— UnitedHealth Group (@UnitedHealthGrp) June 2, 2020
“This is not a time to sit back and wait for action from others,” Timmons said. “The manufacturing community, and the larger business community—made up of people from every background, every race, every state and every neighborhood in the country—has a responsibility that is as urgent now as at any time when our nation seemed on the edge of destruction. We must be part of the solution—to end the polarization and division that routinely manifests in our country.”
How can manufacturers help their workers get tested for COVID-19 and keep their communities safe? Many manufacturers are wondering about this, but information about testing is often unavailable, confusing or soon out of date. So we asked NAM Vice President of Infrastructure, Innovation and Human Resources Policy Robyn Boerstling to tell us what’s really going on.
What kinds of tests are available? “The situation changes weekly, if not daily,” warns Boerstling.
- New tests are in development and “coming online with greater frequency,” while the FDA is working to expand their availability quickly. A useful resource: the FDA’s primer on testing basics. The FDA has authorized approximately 113 tests to date.
- Meanwhile, HHS continues to focus on public-private partnerships that send tests to drive-up facilities in parking lots and similar places, she adds. A list of available community testing sites can be found here.
Currently, it’s still very hard for employers to get tests for onsite facilities, and the FDA has warned that tests bought from overseas suppliers may be unreliable. As Boerstling notes, the city of Laredo, Texas discovered that the tests it bought from China for half a million dollars were only 20 percent accurate.
Is anyone verifying the accuracy of these tests? Yes, but the process is ongoing and the FDA is adapting to a rapidly changing environment, says Boerstling.
- This week, the FDA announced a new verification tool for developers to improve testing accuracy.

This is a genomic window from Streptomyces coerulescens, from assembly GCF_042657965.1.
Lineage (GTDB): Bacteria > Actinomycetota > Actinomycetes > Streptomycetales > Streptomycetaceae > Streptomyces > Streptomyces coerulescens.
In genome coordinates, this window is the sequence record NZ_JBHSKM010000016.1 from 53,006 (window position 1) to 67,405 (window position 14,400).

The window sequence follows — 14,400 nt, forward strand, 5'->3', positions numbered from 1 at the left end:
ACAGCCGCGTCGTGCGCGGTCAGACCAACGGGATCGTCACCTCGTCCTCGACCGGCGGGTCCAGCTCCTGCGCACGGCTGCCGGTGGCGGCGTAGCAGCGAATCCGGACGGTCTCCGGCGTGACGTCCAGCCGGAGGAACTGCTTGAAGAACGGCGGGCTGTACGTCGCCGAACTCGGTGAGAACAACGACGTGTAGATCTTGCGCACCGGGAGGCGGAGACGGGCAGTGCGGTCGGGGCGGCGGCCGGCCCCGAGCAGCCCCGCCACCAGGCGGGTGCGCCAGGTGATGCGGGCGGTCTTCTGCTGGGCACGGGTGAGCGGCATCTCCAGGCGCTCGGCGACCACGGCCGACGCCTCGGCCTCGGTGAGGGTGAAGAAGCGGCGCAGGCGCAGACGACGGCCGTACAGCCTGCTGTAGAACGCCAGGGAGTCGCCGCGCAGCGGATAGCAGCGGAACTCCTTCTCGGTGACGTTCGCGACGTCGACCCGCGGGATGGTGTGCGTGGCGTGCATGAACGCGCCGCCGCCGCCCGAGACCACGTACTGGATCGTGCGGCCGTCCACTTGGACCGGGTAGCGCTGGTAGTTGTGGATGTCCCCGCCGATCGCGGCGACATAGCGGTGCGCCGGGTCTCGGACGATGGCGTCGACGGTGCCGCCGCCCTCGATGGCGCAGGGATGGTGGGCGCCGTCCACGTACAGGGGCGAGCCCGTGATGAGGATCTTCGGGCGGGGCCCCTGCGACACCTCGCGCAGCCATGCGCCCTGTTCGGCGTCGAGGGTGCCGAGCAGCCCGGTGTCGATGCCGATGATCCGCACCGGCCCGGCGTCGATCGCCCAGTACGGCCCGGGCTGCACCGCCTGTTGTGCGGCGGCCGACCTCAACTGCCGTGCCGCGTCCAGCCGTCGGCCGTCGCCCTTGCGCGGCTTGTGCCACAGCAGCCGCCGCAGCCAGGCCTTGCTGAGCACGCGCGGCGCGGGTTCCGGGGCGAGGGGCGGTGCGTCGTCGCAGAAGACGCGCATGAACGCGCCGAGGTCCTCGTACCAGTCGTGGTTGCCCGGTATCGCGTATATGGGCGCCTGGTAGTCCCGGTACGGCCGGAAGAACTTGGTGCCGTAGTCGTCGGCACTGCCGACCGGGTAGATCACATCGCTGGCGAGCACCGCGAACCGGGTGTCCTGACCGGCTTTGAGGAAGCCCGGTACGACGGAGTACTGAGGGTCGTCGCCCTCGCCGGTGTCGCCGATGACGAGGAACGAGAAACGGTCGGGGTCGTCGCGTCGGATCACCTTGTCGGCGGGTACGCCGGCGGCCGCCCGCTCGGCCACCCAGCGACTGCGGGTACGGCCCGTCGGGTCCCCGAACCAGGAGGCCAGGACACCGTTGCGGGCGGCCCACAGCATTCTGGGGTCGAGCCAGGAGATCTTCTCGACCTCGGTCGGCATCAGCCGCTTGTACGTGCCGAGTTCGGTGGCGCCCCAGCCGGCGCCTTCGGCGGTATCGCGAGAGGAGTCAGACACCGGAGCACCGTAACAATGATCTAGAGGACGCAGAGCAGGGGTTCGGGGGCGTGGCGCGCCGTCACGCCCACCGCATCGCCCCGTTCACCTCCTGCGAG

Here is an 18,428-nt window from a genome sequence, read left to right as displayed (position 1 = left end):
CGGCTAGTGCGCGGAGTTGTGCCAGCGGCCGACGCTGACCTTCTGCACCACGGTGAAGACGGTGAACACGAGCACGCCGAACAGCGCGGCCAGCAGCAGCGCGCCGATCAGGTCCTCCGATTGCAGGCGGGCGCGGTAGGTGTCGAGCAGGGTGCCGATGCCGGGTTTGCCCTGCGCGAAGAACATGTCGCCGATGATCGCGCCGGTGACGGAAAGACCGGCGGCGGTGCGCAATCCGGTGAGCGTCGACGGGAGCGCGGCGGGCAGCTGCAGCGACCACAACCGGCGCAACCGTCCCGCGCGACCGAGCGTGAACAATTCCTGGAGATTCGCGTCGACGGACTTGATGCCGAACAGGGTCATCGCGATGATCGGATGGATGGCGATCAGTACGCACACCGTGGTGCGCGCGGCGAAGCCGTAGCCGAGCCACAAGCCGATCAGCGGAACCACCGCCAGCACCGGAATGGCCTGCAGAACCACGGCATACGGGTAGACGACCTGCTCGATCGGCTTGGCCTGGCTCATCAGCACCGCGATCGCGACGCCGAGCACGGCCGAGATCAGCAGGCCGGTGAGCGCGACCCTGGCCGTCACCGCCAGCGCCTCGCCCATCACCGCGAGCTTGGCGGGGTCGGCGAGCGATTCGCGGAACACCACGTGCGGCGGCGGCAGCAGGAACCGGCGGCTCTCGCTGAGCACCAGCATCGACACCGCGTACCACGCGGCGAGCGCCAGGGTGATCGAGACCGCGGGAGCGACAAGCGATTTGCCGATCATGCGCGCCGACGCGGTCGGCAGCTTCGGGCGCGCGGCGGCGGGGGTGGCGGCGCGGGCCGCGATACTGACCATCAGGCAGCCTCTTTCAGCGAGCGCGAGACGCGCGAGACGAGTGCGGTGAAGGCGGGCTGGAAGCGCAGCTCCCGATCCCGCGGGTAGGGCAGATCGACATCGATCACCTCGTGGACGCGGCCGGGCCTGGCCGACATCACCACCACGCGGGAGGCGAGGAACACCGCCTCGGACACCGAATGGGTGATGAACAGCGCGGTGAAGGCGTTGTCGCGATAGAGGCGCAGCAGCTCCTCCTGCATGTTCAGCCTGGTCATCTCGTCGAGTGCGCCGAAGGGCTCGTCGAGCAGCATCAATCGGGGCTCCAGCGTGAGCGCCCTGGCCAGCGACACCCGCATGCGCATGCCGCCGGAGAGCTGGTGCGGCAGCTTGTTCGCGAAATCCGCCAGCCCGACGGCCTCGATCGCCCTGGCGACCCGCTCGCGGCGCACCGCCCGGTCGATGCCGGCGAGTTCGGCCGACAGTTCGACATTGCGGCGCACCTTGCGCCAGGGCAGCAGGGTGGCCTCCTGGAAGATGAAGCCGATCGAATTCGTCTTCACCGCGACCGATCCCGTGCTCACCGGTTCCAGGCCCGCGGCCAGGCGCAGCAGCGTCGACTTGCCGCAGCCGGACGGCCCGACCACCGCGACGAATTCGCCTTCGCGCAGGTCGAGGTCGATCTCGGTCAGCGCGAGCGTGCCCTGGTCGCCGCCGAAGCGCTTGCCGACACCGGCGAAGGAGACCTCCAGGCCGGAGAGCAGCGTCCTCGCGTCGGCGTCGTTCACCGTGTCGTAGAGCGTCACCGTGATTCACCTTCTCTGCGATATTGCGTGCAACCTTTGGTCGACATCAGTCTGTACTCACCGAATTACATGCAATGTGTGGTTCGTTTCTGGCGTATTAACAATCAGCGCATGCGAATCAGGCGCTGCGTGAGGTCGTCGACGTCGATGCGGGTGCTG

- “The NIH is working with the FDA to validate existing tests, as well as with private researchers, including a group funded by the Chan Zuckerberg Initiative,” she notes.
- “Manufacturers should visit the FDA website frequently or check in with the NAM, which is monitoring this issue closely.”
Will the tests be processed in a timely manner? “The time it takes to process a test is changing regularly and depends on the capacity of the lab being used and the type of test,” says Boerstling.
- “Many NAM members have noted uneven lab capacity across the country.”
- As of now, more than 245 labs are currently providing testing under the policies set forth by HHS.
What is the federal government doing about this? Congress has provided aid to boost testing capacity, but its impact will be gradual, Boerstling cautions.
- “The recently enacted $484 billion COVID-19 relief package included $25 billion for broad testing initiatives. Currently, the NAM is working to see how employers fit into this equation,” she elaborates.
- Earlier this month, the administration announced that it sent $11 billion to states for testing support this month, along with about 12 million swabs.
Related: Of course, testing isn’t the only important tool for keeping employees safe. NAM President and CEO Jay Timmons has been stressing the importance of face coverings and other types of PPE as a COVID-19 mitigation strategy. Watch a recent video here.
How do you prevent COVID-19 from traveling through hospitals? Powerful air filtration is essential to stopping the spread, but many hospitals only have these systems in certain areas—like isolation rooms. In cities with the worst outbreaks, there are far more patients than rooms with safe air.
Carrier Global Corporation—a Florida manufacturer of heating, ventilation and air conditioning systems, as well as refrigeration and fire and security technologies—used their expertise to help convert normal rooms to air isolation rooms by developing the OptiClean negative air machine.
The specs: Powerful air filtration systems are usually hard-wired, making them impossible to transport. Carrier’s OptiClean device, on the other hand, is unique, featuring:
- A wheeled base, allowing it to be moved to different hospital rooms as needed;
- A cord that plugs into a standard 115-volt outlet, so it can be used in pretty much any room;
- A 100% seal, which keeps unclean air from bypassing the filters—making it as powerful as traditional air filtration systems that are hardwired into isolation rooms; and